Interview: American Football

AmericanFootball-band

It’s been fifteen years since the world last heard from American Football. Their debut and only full-length album, American Football, was released by Polyvinyl on September 14, 1999 and gathered critical acclaim for its melting together of diary-entry lyrics and soft math rock sensibilities. Without meaning to, it touched upon something that rests in the core of most human beings and quietly became one of the most beloved titles of its time. Epitomising wholly universal feelings of love, loss and learning associated with growing up, American Football contains a kind of youthful magic that refuses to fade over time. Unfortunately for pretty much everybody, the band became a studio-only project shortly after the release and then broke up completely. That is, until now.

Just when I thought I had already felt all the feelings one could possibly feel for American Football, they released their first video last week; a mini-movie for ‘Never Meant’ featuring the house. The beauty of this video needs no comment; suffice to say that I was not at all prepared to deal with that level of emotion mid-week during my lunch break. So there I was, stirring tears into a plastic container of cous cous, wondering how the hell a band that has only put out one album, played a total of twelve basement shows and been inactive for fifteen years can still be so relevant and exciting for so many people. For such a short-lived project with each of the members still actively involved in multiple other musical endeavours, why the sudden change of heart? Why resurrect American Football now?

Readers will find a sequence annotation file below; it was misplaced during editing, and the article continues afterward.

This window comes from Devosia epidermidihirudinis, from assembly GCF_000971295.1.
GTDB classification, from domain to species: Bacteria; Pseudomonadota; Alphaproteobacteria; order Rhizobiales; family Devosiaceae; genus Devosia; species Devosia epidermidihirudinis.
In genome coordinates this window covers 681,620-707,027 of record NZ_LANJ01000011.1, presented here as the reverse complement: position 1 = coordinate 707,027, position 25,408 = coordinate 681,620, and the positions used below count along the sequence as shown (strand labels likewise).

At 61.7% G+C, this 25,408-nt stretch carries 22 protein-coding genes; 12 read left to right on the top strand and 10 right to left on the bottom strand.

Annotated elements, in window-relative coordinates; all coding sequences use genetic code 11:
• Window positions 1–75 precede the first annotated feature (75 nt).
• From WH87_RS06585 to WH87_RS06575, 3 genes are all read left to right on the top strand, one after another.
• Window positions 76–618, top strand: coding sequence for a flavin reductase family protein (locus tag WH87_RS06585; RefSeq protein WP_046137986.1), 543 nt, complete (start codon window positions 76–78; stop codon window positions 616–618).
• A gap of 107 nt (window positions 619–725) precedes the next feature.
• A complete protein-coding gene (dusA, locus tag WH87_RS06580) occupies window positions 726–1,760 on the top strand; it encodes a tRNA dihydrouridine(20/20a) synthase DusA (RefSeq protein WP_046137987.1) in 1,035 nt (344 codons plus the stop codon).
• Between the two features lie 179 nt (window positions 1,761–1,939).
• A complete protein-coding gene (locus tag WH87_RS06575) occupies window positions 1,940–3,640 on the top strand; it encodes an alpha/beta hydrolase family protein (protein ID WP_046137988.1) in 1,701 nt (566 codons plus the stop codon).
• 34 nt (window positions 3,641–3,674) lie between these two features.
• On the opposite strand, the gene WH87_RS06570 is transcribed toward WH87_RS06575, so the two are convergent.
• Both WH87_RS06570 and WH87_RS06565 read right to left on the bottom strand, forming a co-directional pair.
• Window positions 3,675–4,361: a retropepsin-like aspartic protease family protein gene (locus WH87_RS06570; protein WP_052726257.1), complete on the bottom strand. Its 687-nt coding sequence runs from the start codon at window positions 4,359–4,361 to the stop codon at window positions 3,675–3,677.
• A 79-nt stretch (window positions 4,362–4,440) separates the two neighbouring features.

“Me and one of the Steve’s ended up hanging out and having fun one night and it just sort of happened,” explains guitarist/singer Mike Kinsella, responsible for forming the band in 1997 and whose personal musical history also includes Cap’n Jazz, Joan of Arc and Owen. “We’ve been asked for fifteen years and I just kept saying no way and, for whatever reason, this time it sounded more like fun. I sort of forgot why I was saying no and then when I thought about it I realised that yeah, it could be pretty cool.”

Of course, there were still big questions: how would they do it? Could they do it? Would anyone care? But, as is always the way with these things, it was purely a case of timing. Everything just fell into place.

“I was telling my manager or something that we hung out and we talked about it, and then proper offers came in like hey, if you played a show, this is how it would work… So then we figured out the logistics and realised that yeah, we can do this. I’m not talking about actually playing the songs because that’s still unknown, but all getting together and trying to play the songs seemed possible. And then yeah… people bought tickets! It turned into a much bigger thing than we thought it would be.”

Despite having played to large crowds with other projects, the last time American Football actually performed together live was in “some classroom or basement in Champaign, Illinois,” so it’s a pretty large and surreal jump for them to go from jamming to 50 people in a hometown space to selling out the 1,500 capacity Webster Hall in New York. So, how are they planning to take their fifteen-year-old basement band overground? “I said that if we play these shows, I wanna have a bass player,” Mike says. Since he recorded all the bass parts onAmerican Football himself and the band became a studio project shortly after it was released, they never actually had a bass player.

“The record sounds super full because we doubled or tripled the guitar parts, so it just sounds thick and good, but the prospect of us playing live with just two guitars and drums at Webster Hall or an outdoor festival like Pygmalion… Well, it just didn’t seem like it would work at all. So we got a bass player, we’re gonna get some new gear and a guitar tech to help us have the show run like an actual show instead of us just standing there tuning guitars the whole time!”

The new bass player happens to be his cousin, Nate Kinsella, who has a vast and overwhelming musical career of his own spanning from Joan of Arc, Make Believe, Mata Hari, December’s Architects and Birthmark to assisting Mike with the instrumentation and engineering for the third Owen album, I Do Percieve. “He’s the guy I trust most, in any sense,” Mike says.